At a show a physically strong man shoots tomatoes at all girls who do not take off their clothes. When he shoots at Perrucha, the diver Mario turns out to be even stronger. A general fight ... See full summary »
At a show a physically strong man shoots tomatoes at all girls who do not take off their clothes. When he shoots at Perrucha, the diver Mario turns out to be even stronger. A general fight starts and all furniture is broken. The owner orders Perrucha to undress henceforth. She leaves the job to sleep in the waiting room at the railway station, only to find Mario sleeping next to her. A love relation emerges. But Mario suffers an accident and is send to the hospital. His best friend Raymond tells Perrucha that he had gone away without leaving any address. Raymond also steals all post written by Mario and later tells him lies about Perrucha. She moves to another town and pursues her career. She will soon sing in Broadcasting and exclusive music-halls, and get a new lover. Mario decides to shoot her but is prevented. When he goes to her and they talk, things do not go well. He decides immediately to go down to the bottom of the sea and cut the air tube. He tells her so. When both become ... Written by
Max Scharnberg, Stockholm, Sweden
Fifty Years Ago This Was Generally Considered a Great Love Movie
Claude Miller directed Francois Truffaut's posthumous manuscript "La petite voleuse" (The Young Thief) (1988). In one scene the girl is standing outside a cinema. All over the front are pasted 50 or more identical placards of the movie shown just now. Such PLACARD ABUNDANCE was only used for a "greatfilm" (yes, it is one single word in Scandinavia). It belongs to the definition of a greatfilm that it is highly admired by both experts and ordinary spectators. The placards belong to "L'épave" (The Wreck / Sin and Desire) (1949). They prove that "L'épave" was at that time generally perceived as a greatfilm.
It also had a central place in my own cinematic history. I immigrated to Sweden in 1952 when I was almost 19. My first five years was an odyssey through a dozen of towns, but then I settled in Stockholm.
I have never changed my mind what were the two best movies I had seen prior to my immigration (listed first), nor about the two best movies I saw during my odyssey:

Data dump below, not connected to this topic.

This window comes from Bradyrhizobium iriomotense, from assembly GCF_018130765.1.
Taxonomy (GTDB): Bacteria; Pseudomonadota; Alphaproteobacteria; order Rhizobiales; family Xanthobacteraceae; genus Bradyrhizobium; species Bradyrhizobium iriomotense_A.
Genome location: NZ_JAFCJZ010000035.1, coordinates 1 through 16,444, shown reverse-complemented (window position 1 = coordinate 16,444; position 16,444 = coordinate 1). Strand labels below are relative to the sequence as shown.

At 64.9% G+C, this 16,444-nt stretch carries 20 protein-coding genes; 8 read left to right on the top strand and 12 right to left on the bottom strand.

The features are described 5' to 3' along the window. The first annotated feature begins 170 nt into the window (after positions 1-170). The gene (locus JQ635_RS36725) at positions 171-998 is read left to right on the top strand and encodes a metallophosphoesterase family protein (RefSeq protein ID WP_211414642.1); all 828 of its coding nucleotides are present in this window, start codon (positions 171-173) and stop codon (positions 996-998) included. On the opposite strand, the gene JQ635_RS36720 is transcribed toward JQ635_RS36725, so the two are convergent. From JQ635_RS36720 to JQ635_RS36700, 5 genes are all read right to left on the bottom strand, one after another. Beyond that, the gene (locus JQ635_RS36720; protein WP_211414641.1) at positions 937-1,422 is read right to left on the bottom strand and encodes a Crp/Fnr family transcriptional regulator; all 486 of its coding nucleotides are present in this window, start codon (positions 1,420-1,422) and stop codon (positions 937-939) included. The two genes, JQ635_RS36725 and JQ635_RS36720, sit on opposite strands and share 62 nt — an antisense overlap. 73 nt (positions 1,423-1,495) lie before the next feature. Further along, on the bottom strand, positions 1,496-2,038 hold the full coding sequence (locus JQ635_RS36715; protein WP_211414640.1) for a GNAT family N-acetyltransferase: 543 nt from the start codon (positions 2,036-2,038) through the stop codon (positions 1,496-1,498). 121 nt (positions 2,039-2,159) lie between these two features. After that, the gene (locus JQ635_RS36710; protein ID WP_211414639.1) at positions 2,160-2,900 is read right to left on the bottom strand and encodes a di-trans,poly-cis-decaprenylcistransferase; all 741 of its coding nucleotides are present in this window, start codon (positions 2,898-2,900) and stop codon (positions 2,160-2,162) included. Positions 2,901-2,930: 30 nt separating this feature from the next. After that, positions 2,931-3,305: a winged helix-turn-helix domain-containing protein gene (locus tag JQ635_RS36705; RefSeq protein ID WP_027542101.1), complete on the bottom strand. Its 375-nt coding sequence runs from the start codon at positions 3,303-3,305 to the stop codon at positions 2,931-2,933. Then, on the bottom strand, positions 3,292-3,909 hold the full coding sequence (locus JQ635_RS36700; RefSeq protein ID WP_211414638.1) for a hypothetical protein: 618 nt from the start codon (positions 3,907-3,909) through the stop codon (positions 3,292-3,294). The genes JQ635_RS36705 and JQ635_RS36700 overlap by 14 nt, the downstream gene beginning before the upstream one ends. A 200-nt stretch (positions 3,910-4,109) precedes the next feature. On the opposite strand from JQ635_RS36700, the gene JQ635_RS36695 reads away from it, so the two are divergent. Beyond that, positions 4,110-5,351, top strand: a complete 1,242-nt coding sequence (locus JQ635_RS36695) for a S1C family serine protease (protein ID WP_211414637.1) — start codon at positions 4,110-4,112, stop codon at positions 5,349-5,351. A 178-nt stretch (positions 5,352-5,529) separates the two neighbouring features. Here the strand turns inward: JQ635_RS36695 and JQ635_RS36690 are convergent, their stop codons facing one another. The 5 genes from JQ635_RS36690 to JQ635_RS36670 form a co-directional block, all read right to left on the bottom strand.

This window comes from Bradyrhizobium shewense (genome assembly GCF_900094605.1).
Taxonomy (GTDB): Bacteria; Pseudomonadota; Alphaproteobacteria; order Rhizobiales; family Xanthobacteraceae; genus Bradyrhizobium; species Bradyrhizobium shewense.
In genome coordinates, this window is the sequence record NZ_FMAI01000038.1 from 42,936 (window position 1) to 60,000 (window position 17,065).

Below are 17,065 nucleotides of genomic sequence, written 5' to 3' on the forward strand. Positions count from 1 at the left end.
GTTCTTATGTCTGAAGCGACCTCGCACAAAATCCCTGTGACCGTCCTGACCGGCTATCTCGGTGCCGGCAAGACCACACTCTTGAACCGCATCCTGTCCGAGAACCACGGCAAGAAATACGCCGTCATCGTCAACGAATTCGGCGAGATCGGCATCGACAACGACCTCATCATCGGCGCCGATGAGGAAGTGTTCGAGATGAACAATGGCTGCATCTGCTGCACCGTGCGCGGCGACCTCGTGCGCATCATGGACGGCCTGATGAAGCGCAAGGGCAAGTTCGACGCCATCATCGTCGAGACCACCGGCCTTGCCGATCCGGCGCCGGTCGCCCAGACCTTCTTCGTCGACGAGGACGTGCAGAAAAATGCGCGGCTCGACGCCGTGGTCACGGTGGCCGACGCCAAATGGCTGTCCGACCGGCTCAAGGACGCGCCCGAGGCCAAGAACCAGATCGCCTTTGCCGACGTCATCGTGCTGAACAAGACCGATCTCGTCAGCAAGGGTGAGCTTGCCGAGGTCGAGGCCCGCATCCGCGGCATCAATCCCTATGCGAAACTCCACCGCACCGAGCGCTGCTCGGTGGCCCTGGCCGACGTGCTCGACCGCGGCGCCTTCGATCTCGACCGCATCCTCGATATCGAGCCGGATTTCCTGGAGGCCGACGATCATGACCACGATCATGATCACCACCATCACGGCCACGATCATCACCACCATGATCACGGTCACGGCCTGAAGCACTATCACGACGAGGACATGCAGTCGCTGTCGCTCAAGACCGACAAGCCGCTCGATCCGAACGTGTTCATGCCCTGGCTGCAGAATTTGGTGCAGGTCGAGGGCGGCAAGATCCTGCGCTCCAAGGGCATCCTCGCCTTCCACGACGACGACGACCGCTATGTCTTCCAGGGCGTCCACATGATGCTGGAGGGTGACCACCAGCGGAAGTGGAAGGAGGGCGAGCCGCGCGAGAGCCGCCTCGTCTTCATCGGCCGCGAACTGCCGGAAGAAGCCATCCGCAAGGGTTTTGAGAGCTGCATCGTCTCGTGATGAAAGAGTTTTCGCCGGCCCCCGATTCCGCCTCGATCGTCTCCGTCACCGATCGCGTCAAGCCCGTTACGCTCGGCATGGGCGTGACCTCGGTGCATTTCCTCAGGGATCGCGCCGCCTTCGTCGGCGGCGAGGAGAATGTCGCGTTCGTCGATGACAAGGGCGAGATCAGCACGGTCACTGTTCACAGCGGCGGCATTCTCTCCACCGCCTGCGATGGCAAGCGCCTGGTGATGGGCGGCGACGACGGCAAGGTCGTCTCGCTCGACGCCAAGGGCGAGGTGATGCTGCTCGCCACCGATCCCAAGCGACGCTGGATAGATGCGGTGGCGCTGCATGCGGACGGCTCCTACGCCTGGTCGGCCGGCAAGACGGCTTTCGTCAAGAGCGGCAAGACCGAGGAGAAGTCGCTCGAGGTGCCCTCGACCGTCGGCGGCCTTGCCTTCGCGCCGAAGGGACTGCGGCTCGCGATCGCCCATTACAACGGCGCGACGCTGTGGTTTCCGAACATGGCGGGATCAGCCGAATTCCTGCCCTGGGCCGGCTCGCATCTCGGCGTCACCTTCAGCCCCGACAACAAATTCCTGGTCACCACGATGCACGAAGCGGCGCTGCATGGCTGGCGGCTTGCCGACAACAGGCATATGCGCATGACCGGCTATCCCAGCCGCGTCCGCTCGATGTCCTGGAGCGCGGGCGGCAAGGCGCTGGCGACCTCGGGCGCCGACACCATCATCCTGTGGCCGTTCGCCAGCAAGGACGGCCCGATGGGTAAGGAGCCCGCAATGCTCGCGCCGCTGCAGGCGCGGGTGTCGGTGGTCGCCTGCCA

"L'épave" by Willy Rozier (France, 1949) & "A Woman Without a Face" by Gustaf Molander (Sweden, 1947)
"Les Enfants du Paradis" by Marcel Carné (France, 1945) & "A Streetcar Named Desire" by Elia Kazan (USA, 1950)
I saw "L'épave" thrice in 1951, but never again until the DVD was released in 2005.
(Just a passing remark: "Le grand bleue" (The Big Blue) by Luc Besson (1988) is clearly inspired by "L'épave". Note in particular the parallel of the last scenes of both movies.)
"L'épave" could be considered a tragic love romance, but there are complications. The diver loves Perrucha. Did she love him? She would not have given up her virginity if she had not been sure of his serious and permanent feelings. The couple might have had a lasting and happy monogamous relation that would also have satisfied the girl - - - albeit with one question mark. She had a great talent for singing, and she would later have a career. While the couple was together she did long for doing a good artistic job and being admired by audiences.
The diver had a friend who schemed about the relation. When I was 18 years old I never understood the friend's motives. As far as I could see, the friend had no intention to harm the diver. Then WHY did he actually harm him so seriously?
I have eventually learned how some people think. In the friend's eyes Perrucha was not good enough for the diver. So the friend felt that he had both the right and the duty to interfere and do "what was best" for the diver.
The diver had a serious accident at the bottom of the sea. He spent no brief time in a hospital. The friend told Perrucha that the diver had just run away without leaving any address. He also succeeded in stealing and destroying the diver's letters to Perrucha.
There is no difference between my private feelings today and my feelings when I was a teenager. May heaven save me from such friends! I and only I want to decide what blunders to do (even if they are indeed blunders). Don't give me any advice! Don't try to arrange things behind my back!
As things developed we never got a chance to see whether Perrucha could have pursued her singing career even if she had married the diver. When the diver finally came home from the hospital, Perrucha was not there, and the friend told lies about how she had departed. The diver might never have found her again, if he had not heard her voice in broadcasting.
But when he went to her, she had a new lover from a different social class. I had no other attitude in 1951 than today. It is neither surprising nor blameworthy that her love for the diver had ceased. Nor is it blameworthy that she was not prepared to break with her present lover and go back to the diver. Nevertheless, Perrucha had good reason to like, perhaps also to love the diver (although love is not often based on good reason). Nevertheless, I sometimes wonder if their relation could have been resumed if he had had some patience. Unfortunately, his friend had done his best to make both the diver and Perrucha live in the worst of all possible worlds.
Admittedly, I am a Romantic. I still think it was tragic that the relation of the couple was destroyed.
My reflections have left out many important aspects. It is no wonder that the diver in the end goes down to the sea bottom and cuts the air tube and the rope.
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